BURNS: I think the United Nations is going to come together on the idea of an international force. It will have to be a multinational force. Lots of countries will have to contribute to it...
BURNS: ... and it will have to be a force that is strong enough to be able to hit back if it's attacked by militia like Hezbollah, but a force that can cement in place some type of durable cease-fire that the people of Israel and the people of Lebanon both deserve.
HUME: Who will participate? The United States will not, correct?
BURNS: The United States is not going to put ground troops into southern Lebanon. We're certainly going to give strong political support. And there are a number of countries, and I can't speak for them publicly, obviously — they'll make their own decisions as to when they speak publicly — a number of countries that have already indicated they wish to be part of such a force.
BURNS: A number of countries, yes.
HUME: How many?
BURNS: How many countries?
HUME: A handful? A dozen? How many?
BURNS: You know, all you need for a force like this, based on our experience in Afghanistan, in Bosnia, Kosovo, is a core group of countries with strong militaries to form the basis of a force.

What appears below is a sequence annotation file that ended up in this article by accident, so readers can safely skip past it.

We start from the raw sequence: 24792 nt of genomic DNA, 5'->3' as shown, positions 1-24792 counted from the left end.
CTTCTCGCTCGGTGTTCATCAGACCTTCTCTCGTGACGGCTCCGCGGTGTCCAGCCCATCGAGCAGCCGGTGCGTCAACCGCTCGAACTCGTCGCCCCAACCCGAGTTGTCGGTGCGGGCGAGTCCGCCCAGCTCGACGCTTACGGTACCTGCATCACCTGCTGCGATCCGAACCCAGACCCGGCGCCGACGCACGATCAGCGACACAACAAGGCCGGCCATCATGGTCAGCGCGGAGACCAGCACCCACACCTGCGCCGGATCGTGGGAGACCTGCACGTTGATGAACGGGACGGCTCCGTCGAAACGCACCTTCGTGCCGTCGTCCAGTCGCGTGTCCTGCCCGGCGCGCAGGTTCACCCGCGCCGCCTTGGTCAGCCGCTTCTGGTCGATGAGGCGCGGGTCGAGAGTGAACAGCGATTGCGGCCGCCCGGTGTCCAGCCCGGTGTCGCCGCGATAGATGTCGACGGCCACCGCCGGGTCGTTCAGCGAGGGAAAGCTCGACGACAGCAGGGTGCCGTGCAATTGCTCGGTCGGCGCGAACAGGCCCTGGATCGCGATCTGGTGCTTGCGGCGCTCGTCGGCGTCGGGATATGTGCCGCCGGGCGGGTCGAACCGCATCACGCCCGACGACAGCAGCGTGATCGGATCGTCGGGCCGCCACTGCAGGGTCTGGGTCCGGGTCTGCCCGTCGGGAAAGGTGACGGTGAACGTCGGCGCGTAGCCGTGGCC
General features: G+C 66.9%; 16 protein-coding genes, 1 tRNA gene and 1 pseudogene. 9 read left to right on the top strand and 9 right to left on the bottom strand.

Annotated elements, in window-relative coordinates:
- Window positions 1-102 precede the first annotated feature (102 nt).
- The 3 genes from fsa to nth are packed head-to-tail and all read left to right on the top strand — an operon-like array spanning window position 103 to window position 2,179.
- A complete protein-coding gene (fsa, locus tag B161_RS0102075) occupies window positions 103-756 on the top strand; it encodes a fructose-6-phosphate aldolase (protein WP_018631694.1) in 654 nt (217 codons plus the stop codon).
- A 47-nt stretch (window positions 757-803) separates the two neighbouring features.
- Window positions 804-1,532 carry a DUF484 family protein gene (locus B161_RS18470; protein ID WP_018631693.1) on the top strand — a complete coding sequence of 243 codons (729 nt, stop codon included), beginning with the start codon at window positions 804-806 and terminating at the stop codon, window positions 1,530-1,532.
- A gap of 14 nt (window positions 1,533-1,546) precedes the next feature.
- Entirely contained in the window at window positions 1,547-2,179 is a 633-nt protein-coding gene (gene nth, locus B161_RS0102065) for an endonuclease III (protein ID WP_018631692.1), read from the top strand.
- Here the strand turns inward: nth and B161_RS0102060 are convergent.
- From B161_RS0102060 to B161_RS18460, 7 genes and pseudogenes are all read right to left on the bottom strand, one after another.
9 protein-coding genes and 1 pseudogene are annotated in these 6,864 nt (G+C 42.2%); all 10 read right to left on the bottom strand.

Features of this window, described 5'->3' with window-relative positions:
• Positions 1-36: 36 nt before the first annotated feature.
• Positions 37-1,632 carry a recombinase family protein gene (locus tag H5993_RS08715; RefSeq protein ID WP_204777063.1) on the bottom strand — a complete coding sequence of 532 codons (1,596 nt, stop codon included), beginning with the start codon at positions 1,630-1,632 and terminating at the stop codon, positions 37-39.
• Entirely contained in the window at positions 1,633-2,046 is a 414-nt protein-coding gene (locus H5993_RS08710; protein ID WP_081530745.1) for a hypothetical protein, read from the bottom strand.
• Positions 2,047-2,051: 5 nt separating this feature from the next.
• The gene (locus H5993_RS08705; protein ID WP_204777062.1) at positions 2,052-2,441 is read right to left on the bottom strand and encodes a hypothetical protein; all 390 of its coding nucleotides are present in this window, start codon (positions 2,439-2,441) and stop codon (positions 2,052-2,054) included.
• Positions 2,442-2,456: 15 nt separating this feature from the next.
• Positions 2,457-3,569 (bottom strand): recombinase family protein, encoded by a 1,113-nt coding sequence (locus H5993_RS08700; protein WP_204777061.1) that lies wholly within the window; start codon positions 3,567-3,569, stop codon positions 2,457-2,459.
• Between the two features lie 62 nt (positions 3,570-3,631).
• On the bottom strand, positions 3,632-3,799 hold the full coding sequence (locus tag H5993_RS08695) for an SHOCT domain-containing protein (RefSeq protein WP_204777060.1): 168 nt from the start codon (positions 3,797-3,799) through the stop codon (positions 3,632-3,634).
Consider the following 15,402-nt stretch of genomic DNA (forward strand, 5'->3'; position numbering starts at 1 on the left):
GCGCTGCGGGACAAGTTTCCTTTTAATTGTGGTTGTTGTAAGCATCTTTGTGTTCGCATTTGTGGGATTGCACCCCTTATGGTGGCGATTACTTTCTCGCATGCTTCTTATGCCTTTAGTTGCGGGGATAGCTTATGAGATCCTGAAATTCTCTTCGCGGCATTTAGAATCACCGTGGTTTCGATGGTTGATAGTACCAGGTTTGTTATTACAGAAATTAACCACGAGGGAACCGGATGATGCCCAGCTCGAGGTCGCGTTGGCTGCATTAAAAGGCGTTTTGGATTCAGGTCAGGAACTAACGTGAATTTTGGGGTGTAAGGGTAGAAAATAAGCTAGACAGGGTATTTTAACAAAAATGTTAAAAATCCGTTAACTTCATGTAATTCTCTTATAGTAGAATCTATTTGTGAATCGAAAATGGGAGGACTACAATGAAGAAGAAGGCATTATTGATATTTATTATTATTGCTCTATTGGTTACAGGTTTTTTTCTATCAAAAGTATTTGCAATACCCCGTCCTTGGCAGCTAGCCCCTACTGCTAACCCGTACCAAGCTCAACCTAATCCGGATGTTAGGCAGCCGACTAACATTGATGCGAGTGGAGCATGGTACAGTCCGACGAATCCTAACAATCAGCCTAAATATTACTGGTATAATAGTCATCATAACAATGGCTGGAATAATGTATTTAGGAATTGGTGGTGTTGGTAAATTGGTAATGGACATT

I think you'll see this week at the United Nations a number of countries come forward and say they're interested in participating.
HUME: Let me explore the proposition that you mentioned earlier that Hezbollah — this has been a bad couple weeks for Hezbollah militarily. Obviously, a lot of them have been killed. We don't know how many because it's hard to distinguish them from the civilian population.
You don't know whether you've killed an innocent farmer or a doctor or whether you've killed somebody who would launch rockets.
But the question is it appears that Israel will not mount a major ground offensive, that it is going to try to finish this job from the air. What has happened in recent days shows that with the Katyusha rockets and others still being fired at Israel that it's not easy to do that simply from the air.
So Hezbollah will live to fight another day. It will not be wiped out as had originally been talked about. Nasrallah emerges as a big hero to the Islamists. Israel gets a terrible black eye in the world. You've now got the denunciations that are coming down on Israel from all around, Mideast in particular.